Do you call yourself a growth hacker? Those of us who work at startups know at least one person who has ‘growth hacker’ as their job title on LinkedIn. I want to make a case for why ‘growth hackers’ ought to find a better way to describe what they do. More specifically, drop the ‘hacker’ from your title.
Before I begin, you should know that I am a ‘growth hacker’. I was a growth hacker before Sean Ellis coined the term in 2008.
Here’s the proof: I started a blog in 2008 that made the WordPress ‘top 100’ in less than 8 months. From 2010 to 2011, organic traffic increased 236%. When it was all said and done, I built an audience of 160,000 unique monthly readers without a marketing budget.
Instead, I used legitimate growth hacks to quickly grow readership, a social media following and build an email list with thousands of subscribers.
There’s plenty more I could share about my own ‘growth hacking’ accomplishments, but that’s not the point of this post.
My point is that even though I identify with the growth hacking community, I would never want to be described as a growth hacker.
1. The word ‘hacker’ has a negative connotation to just about everybody.
When the majority of the general public hears the word hacker, they think about credit card scams or celebrity photo leaks.
It sounds sketchy because 99.9% of the time ‘hacker’ is used to describe something negative.
2. To describe our accomplishments as ‘growth hacks’ marginalizes what we do.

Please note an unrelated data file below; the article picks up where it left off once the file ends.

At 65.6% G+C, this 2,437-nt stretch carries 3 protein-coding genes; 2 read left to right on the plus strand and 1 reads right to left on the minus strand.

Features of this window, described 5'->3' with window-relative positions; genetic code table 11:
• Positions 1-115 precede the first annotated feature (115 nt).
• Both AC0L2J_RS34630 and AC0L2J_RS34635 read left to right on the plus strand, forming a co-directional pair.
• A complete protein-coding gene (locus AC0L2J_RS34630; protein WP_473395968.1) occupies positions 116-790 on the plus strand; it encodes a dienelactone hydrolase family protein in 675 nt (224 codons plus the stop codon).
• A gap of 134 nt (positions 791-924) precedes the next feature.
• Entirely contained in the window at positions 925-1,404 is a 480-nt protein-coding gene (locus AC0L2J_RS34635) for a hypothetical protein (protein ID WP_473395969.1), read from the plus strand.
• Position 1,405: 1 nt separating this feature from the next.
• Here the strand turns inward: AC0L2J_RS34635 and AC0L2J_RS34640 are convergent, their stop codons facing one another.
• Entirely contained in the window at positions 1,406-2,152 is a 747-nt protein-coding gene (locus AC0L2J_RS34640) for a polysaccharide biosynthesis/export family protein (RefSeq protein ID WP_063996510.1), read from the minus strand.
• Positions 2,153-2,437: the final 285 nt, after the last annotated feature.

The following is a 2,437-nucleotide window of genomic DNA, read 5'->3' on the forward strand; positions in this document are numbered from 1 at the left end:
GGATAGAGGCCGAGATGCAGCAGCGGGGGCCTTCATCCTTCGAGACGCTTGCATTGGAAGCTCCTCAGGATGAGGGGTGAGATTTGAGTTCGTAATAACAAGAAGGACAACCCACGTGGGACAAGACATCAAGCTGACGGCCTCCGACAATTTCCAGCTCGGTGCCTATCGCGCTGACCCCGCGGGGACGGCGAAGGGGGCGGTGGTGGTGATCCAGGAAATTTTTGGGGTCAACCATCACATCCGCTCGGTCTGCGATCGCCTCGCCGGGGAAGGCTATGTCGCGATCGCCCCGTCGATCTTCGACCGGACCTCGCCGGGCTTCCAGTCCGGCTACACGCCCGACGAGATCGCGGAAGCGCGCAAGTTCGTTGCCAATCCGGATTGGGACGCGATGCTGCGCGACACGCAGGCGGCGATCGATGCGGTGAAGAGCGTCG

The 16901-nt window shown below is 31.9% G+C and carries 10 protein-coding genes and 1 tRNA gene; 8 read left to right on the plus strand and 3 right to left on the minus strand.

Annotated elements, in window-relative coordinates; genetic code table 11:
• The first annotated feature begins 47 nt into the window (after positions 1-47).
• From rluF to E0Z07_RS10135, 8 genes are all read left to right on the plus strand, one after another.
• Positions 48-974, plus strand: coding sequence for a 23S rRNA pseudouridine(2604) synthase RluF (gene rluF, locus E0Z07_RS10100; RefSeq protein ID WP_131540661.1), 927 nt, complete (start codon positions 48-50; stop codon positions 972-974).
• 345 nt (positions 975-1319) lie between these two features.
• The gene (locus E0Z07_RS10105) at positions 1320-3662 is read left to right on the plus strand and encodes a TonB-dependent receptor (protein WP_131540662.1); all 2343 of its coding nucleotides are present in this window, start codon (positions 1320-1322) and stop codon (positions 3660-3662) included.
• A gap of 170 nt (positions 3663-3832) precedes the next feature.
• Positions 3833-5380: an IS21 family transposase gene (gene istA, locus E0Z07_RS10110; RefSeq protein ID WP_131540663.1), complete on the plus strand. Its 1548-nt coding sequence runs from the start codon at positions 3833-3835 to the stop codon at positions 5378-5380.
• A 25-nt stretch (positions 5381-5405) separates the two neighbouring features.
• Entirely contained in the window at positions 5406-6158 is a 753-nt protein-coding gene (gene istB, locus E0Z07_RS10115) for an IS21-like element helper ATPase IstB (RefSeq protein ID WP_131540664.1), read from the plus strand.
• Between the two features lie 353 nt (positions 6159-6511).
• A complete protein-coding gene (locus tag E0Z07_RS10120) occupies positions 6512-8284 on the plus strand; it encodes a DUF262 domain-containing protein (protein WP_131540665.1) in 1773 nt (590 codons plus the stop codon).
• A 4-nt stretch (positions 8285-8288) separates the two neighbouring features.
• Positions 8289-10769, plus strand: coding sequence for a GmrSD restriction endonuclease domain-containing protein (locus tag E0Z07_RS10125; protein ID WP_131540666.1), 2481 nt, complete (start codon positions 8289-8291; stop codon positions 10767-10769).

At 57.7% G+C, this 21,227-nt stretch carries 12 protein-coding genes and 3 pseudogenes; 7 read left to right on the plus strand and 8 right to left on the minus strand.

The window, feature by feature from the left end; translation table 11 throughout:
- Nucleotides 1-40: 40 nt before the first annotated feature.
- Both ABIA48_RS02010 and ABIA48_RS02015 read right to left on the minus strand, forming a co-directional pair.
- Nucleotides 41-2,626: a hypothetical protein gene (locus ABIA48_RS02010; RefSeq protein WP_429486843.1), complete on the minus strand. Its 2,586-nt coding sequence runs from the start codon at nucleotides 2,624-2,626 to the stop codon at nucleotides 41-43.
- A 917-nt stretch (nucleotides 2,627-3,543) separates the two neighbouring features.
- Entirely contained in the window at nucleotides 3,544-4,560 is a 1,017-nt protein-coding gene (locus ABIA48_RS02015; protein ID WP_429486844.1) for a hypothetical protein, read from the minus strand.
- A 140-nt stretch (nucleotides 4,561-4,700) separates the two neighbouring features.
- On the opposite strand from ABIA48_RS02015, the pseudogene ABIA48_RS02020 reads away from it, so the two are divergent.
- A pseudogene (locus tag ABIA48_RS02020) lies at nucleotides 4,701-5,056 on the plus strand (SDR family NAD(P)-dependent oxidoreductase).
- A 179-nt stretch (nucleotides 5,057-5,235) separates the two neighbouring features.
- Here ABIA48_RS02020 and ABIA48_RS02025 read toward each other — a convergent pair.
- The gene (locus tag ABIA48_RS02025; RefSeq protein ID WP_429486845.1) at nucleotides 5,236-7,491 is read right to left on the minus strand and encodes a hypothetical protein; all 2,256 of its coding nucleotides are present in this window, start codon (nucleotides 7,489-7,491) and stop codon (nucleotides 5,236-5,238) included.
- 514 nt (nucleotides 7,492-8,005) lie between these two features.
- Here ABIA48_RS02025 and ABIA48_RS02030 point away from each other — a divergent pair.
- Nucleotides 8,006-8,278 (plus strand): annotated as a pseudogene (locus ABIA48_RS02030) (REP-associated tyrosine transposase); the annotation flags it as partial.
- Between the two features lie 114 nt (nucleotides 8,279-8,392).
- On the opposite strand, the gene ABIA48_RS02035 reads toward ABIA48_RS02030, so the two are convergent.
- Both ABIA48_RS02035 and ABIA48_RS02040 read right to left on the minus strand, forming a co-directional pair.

Getting 20,000 people to sign-up for your email list is an impressive feat.
Getting 17,000+ to visit a brand new blog takes serious skill.
Calling things like this ‘growth hacks’ makes it sound like it was a magic trick.
Also, the word ‘hack’ carries the same negative connotation as ‘hacker’. When you play golf, is it a good thing if you ‘hack’ your shot? If you are a professional writer, is it a compliment when someone calls you a hack?
3. Describing growth experts as growth hackers makes it harder to legitimize the skill-set.
It’s hard work legitimizing a new form of marketing. There is always a small percentage of professionals who give the profession a bad name. Public relations executives still have to fight the perception that PR is professional truth-spinning. Similarly, SEO professionals are dealing with the negative connotations the word ‘SEO’ carries thanks to ‘black hat’ SEO practitioners.
Growth hackers are going to face the same perception battle as PR and SEO, but are setting themselves up to have to fight harder because of the inherently negative connotation that the term ‘growth hacker’ carries.
Growth hackers are cutting-edge marketing professionals who find innovative ways to achieve meaningful results. What they (we) do is cool. It’s important. But we ought to take our own advice about A/B testing and split test the title ‘growth hacker’ vs. another, more positive sounding job title. See what the average salaries are for the different job titles? It’s just a start.
What do you think of the term growth hacker? Please share some ideas for new ways to refer to growth hacking in the comments.